A Polish coal mining union chided one of its leaders for meeting climate activist Greta Thunberg as a misstep that undermines their efforts to keep coal as the country’s key source of energy.
The meeting -- held in coal-dependent Poland earlier this month -- made it to the speech that Thunberg, 17, gave at the World Economic Forum in Davos on Tuesday. She accused the global leaders of giving up on the climate change fight.
“Last week I met with Polish miners who lost their jobs because their mine was closed and even they have not given up,” she said. “On the contrary, they seem to understand the fact that they need to change more than you do.”
With the European Union’s plan to switch to a zero-emission economy in 2050, Polish miners in the Silesia region could be among those who are most affected. The government is negotiating the level of aid from the Just Transition Fund, designed by the bloc to ease the pain of ditching the dirty fuel.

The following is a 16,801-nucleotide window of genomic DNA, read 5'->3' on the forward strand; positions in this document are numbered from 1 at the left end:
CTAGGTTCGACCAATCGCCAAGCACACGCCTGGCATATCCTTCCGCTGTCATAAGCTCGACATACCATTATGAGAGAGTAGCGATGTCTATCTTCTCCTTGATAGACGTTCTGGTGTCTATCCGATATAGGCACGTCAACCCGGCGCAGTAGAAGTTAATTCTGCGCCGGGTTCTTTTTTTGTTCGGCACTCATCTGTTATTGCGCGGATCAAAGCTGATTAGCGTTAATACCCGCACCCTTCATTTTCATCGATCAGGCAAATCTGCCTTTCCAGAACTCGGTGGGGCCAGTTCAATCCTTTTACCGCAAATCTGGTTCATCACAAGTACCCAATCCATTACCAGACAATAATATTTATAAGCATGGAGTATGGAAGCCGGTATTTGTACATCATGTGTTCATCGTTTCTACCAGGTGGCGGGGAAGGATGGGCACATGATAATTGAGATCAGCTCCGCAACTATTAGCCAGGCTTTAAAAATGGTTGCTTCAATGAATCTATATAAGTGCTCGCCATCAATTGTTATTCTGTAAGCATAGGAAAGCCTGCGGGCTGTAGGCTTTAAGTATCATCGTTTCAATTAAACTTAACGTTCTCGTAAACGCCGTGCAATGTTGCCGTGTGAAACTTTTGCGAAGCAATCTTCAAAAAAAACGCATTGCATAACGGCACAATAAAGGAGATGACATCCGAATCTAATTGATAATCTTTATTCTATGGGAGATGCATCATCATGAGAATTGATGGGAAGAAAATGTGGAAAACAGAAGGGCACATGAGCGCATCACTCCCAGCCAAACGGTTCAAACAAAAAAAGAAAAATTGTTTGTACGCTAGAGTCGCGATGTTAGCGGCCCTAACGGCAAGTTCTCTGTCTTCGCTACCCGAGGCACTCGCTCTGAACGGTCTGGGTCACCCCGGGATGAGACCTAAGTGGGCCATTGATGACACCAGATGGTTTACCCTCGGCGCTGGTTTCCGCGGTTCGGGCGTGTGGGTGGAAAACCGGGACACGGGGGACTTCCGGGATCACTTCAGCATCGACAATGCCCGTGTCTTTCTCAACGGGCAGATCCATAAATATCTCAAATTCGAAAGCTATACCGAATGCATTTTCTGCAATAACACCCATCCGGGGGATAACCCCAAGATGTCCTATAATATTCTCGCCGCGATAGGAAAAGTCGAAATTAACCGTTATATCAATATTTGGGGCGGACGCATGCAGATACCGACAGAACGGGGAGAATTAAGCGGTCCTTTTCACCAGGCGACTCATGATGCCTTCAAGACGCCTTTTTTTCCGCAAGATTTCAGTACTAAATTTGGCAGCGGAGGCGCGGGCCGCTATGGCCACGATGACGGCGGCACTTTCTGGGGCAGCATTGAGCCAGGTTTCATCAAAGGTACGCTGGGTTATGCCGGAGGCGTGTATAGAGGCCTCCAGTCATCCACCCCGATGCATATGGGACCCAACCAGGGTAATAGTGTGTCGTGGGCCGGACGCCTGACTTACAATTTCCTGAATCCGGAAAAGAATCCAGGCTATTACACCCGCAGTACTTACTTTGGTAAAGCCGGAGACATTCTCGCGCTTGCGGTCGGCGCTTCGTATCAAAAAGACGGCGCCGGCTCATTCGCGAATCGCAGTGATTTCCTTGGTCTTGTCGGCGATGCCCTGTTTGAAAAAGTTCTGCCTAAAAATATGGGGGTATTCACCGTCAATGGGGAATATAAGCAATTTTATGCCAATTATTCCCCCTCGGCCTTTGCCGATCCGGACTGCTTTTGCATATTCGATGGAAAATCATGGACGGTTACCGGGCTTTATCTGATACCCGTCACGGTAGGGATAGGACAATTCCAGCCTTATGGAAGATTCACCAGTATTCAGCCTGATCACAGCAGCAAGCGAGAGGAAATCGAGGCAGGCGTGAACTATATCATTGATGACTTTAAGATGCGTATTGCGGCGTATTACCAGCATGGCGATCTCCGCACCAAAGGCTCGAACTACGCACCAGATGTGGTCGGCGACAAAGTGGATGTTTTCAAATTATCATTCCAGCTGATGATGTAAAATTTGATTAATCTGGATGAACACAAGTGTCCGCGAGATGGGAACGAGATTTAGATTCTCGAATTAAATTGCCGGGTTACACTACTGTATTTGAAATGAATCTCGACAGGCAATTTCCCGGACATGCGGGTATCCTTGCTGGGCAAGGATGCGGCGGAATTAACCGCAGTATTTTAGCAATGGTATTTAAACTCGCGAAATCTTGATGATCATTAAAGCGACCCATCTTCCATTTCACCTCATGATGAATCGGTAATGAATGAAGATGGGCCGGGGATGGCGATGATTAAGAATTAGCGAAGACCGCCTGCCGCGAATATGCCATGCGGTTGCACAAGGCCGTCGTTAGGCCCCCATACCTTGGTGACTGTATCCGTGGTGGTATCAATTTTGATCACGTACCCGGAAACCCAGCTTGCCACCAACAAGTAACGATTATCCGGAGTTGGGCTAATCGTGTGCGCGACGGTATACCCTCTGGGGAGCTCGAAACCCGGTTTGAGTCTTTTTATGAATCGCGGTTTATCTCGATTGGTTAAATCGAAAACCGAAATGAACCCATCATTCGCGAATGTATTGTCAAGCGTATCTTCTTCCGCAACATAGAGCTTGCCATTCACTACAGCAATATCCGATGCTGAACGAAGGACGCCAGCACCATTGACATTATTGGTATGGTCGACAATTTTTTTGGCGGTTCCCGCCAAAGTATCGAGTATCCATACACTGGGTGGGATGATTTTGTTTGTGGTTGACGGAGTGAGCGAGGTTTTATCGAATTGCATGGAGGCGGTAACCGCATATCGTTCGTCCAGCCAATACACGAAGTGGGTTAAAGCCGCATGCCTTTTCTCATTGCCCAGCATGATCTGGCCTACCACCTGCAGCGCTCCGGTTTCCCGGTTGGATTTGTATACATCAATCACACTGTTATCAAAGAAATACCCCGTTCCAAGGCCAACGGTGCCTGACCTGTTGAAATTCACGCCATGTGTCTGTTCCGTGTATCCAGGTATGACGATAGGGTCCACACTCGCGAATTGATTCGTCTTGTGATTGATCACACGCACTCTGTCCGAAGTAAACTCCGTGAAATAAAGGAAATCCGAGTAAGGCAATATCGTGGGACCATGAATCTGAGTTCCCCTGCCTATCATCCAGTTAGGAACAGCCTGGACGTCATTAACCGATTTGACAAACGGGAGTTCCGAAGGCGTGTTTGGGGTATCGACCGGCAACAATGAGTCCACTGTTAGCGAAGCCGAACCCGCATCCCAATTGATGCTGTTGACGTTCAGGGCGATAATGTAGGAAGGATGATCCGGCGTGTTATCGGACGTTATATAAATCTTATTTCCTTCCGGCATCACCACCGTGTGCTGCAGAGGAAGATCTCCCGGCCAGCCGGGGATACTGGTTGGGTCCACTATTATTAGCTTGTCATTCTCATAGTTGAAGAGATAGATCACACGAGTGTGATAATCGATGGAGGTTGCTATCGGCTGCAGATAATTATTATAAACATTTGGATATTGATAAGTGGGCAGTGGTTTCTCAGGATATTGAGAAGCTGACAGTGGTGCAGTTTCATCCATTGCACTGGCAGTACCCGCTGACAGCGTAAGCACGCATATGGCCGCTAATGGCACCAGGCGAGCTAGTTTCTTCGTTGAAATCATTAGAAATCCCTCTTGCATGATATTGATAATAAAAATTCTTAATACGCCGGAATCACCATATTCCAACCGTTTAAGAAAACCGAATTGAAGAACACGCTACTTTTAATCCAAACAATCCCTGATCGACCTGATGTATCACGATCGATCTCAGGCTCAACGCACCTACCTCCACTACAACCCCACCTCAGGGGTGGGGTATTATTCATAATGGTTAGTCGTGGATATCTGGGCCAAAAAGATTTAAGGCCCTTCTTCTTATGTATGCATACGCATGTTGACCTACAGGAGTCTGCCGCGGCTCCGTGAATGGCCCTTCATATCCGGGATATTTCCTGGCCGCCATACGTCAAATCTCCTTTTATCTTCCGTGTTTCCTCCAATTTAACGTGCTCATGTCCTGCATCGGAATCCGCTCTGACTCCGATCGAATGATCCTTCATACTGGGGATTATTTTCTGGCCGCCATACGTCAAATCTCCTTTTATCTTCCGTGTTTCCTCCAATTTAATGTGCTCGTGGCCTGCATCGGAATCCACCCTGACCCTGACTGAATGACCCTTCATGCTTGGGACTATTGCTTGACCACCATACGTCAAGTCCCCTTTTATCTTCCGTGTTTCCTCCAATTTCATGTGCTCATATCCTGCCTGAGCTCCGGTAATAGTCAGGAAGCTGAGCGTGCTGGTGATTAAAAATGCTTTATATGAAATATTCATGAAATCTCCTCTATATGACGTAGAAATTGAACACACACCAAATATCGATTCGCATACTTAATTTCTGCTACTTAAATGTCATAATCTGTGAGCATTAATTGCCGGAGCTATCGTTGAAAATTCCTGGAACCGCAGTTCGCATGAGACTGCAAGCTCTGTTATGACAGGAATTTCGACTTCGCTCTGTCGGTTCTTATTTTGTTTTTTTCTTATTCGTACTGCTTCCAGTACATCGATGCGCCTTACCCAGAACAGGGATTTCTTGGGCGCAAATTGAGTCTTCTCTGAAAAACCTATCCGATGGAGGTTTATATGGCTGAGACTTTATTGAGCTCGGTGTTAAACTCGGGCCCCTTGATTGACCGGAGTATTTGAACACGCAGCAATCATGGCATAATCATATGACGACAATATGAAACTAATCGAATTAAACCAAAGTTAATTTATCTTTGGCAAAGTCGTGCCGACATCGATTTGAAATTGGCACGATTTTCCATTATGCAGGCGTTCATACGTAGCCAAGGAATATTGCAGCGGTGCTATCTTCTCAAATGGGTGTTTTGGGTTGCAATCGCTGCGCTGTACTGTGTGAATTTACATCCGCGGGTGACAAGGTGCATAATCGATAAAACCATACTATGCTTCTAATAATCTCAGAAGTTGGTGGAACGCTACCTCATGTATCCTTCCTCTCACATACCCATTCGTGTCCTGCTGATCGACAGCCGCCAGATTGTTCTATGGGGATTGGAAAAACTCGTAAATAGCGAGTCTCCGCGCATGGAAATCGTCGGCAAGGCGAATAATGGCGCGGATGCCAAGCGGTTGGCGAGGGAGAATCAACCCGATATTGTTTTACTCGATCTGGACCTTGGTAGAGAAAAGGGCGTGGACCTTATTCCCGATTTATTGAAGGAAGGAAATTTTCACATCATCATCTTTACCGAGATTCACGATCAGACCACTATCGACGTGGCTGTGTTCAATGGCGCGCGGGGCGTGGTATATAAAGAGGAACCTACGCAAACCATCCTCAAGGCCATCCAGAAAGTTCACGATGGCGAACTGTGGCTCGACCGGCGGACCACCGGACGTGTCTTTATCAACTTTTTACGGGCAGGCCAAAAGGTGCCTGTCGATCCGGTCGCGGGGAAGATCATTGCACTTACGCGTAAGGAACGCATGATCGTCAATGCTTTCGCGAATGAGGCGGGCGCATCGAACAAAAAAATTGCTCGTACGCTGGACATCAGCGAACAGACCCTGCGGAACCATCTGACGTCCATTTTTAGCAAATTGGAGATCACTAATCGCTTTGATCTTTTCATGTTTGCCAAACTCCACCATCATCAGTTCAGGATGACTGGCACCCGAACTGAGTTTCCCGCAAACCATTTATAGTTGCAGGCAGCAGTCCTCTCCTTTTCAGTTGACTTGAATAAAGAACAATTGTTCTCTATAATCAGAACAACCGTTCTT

Thunberg’s view on the climate-awareness of Polish miners was quickly met by a reality check after the ZZG union published a website statement on her meeting with Jerzy Hubka, a union leader from a closed Makoszowy mine, during the shoot of a British Broadcasting Corp. documentary.
“Jerzy Hubka has no right to speak on behalf” of the union, according to the statement. “We see contacts with Greta Thunberg in front of BBC cameras as a manifestation of megalomania and stupidity, and actions of the union from Makoszowy as harmful for Poland.”
Earlier, Hubka posted his pictures with the Swedish activist on his Facebook account, saying that miners aren’t afraid of changes, but they expect honesty about the incoming shift from decision makers.